Throughout the bizarroland “controversy” about requiring Catholic institutions like hospitals and universities to provide free contraception coverage, pundits and conservatives have declared that this was a wedge issue that would divide Obama from Catholic swing-voters. This never made any sense. 98% of Catholic women who’ve been sexually active have used birth control, and the American-Catholics-who-do-whatever-the-Bishops-tell-them-to-do demographic is tiny. You know that demographic–the anti-abortion, anti-contraception, pro-labor union, anti-death penalty voting bloc that’s concerned about global warming, opposes most wars, supports much more government support for anti-poverty efforts, wants a more egalitarian economic system, opposes gay marriage, and advocates passage of the DREAM Act demographic. Splitting that cohesive demographic might results in a net movement of a dozen votes nationally. And just about any Catholic who was really upset with the administration over this rule wasn’t going to be voting for Obama anyway.
But the people who said this controversy would drive a wedge were partially correct. It did divide two significant blocs. On one side, you have the majority of American Catholics plus the Catholic Hospital Association, and on the other, you have the US Conference of Bishops. This can no longer be painted as an Obama vs Catholic battle, because it’s now Obama plus the Catholic Hospital Association (who’s head is a nun) vs the Bishops. It’s now an intra-Catholic dispute, and Obama is allied with the group that has far more sympathy with the general public, including practicing Catholics.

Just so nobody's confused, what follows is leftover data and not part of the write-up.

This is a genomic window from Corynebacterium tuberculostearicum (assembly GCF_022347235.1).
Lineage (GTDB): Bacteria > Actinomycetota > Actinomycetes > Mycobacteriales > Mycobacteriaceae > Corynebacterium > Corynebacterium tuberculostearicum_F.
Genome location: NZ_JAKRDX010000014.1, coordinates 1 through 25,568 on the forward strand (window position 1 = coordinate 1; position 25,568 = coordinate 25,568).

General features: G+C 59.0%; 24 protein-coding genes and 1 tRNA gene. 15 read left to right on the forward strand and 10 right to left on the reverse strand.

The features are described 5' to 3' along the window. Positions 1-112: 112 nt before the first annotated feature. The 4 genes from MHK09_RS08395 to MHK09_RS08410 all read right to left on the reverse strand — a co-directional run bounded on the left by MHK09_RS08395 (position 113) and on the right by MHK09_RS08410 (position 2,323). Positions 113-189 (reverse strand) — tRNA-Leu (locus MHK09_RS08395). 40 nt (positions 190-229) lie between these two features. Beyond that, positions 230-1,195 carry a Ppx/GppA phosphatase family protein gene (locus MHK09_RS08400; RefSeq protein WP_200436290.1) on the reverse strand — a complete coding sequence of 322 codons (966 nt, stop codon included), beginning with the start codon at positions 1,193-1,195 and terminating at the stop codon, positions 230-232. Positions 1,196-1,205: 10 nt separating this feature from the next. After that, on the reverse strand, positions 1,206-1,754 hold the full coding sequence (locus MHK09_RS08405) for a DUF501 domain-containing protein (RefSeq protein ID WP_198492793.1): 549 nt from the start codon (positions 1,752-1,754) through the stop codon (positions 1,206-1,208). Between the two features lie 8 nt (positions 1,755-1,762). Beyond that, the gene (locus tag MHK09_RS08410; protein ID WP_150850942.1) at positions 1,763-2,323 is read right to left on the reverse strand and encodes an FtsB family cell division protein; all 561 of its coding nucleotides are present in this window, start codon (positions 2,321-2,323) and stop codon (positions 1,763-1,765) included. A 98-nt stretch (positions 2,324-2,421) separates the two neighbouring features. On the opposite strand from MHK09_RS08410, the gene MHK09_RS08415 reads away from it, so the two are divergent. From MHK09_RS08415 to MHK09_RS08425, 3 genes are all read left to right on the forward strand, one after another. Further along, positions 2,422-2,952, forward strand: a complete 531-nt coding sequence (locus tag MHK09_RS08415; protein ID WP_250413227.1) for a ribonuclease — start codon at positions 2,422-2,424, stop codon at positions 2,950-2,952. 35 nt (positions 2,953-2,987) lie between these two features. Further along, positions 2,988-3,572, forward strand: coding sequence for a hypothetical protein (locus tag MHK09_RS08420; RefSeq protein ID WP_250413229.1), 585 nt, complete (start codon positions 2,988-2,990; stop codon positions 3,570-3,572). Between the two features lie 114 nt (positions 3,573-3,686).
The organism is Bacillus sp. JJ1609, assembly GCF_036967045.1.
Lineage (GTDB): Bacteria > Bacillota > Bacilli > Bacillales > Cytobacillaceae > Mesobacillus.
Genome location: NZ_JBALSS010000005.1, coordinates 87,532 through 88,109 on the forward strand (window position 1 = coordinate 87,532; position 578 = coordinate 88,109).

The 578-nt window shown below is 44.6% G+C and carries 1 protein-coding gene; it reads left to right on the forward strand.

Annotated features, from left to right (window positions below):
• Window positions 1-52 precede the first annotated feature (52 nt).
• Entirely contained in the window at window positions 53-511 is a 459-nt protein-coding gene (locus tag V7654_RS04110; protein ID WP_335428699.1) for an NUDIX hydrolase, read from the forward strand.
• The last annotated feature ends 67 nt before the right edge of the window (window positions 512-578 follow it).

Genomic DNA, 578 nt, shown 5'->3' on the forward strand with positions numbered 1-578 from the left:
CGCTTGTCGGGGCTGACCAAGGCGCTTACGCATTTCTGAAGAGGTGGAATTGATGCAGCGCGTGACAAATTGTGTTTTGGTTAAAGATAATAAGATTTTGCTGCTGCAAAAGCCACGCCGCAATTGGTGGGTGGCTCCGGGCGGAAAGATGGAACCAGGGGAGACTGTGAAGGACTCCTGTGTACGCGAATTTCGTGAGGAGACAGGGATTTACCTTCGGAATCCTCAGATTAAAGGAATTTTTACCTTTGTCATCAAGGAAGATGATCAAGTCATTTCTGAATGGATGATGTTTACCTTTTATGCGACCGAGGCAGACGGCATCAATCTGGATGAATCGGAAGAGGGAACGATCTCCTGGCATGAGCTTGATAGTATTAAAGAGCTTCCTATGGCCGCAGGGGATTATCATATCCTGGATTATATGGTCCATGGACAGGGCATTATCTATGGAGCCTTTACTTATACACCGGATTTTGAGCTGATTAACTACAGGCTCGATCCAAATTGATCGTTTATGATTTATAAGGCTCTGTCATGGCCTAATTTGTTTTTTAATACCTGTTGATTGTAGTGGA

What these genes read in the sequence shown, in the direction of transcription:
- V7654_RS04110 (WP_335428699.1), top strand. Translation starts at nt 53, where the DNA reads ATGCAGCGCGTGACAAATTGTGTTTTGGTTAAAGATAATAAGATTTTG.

So, despite what many of the (almost entirely male) DC bloviators are saying, this was a huge win for the Obama administration, for people who support equality of health care, and for employees of large religious institutions such as hospitals and universities. And it’s a huge defeat not only for the US Conference of Bishops, but also for the Republican party. Mitt Romney and Rick Santorum jumped on board with the Conference of Bishops in opposition not just to the mandate, but to contraception itself. That’s a colossal unforced error, and one that will be electorally lethal in November.